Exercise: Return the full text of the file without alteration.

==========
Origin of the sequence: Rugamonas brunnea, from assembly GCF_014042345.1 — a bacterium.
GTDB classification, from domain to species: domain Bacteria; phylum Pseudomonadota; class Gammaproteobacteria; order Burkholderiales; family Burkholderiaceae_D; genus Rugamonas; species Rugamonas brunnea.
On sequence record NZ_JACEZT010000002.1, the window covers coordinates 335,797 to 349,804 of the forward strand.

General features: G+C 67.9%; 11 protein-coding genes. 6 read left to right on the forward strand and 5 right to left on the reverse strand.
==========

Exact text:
Origin of the sequence: Rugamonas brunnea, from assembly GCF_014042345.1 — a bacterium.
GTDB classification, from domain to species: domain Bacteria; phylum Pseudomonadota; class Gammaproteobacteria; order Burkholderiales; family Burkholderiaceae_D; genus Rugamonas; species Rugamonas brunnea.
On sequence record NZ_JACEZT010000002.1, the window covers coordinates 335,797 to 349,804 of the forward strand.

General features: G+C 67.9%; 11 protein-coding genes. 6 read left to right on the forward strand and 5 right to left on the reverse strand.